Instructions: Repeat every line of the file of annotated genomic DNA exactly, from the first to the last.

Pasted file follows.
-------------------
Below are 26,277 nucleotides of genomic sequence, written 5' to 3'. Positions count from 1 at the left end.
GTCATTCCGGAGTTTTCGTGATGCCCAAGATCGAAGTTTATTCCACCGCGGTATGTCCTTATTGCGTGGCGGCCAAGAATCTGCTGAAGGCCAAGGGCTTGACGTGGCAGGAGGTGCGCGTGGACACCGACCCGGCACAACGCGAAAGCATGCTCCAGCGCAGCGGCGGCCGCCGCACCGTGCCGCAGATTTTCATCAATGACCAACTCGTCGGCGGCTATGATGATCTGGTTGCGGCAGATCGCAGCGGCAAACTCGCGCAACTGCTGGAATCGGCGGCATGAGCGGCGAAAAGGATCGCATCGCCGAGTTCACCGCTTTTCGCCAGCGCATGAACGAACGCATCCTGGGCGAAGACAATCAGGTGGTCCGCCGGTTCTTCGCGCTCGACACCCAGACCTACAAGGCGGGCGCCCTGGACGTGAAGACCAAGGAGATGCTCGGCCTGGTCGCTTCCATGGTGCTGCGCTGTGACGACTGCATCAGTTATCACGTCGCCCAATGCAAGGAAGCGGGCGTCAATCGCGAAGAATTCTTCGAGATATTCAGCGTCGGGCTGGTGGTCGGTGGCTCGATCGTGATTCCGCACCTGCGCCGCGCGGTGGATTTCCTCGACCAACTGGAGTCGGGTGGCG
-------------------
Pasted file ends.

Below are 26,277 nucleotides of genomic sequence, written 5' to 3'. Positions count from 1 at the left end.
GTCATTCCGGAGTTTTCGTGATGCCCAAGATCGAAGTTTATTCCACCGCGGTATGTCCTTATTGCGTGGCGGCCAAGAATCTGCTGAAGGCCAAGGGCTTGACGTGGCAGGAGGTGCGCGTGGACACCGACCCGGCACAACGCGAAAGCATGCTCCAGCGCAGCGGCGGCCGCCGCACCGTGCCGCAGATTTTCATCAATGACCAACTCGTCGGCGGCTATGATGATCTGGTTGCGGCAGATCGCAGCGGCAAACTCGCGCAACTGCTGGAATCGGCGGCATGAGCGGCGAAAAGGATCGCATCGCCGAGTTCACCGCTTTTCGCCAGCGCATGAACGAACGCATCCTGGGCGAAGACAATCAGGTGGTCCGCCGGTTCTTCGCGCTCGACACCCAGACCTACAAGGCGGGCGCCCTGGACGTGAAGACCAAGGAGATGCTCGGCCTGGTCGCTTCCATGGTGCTGCGCTGTGACGACTGCATCAGTTATCACGTCGCCCAATGCAAGGAAGCGGGCGTCAATCGCGAAGAATTCTTCGAGATATTCAGCGTCGGGCTGGTGGTCGGTGGCTCGATCGTGATTCCGCACCTGCGCCGCGCGGTGGATTTCCTCGACCAACTGGAGTCGGGTGGCG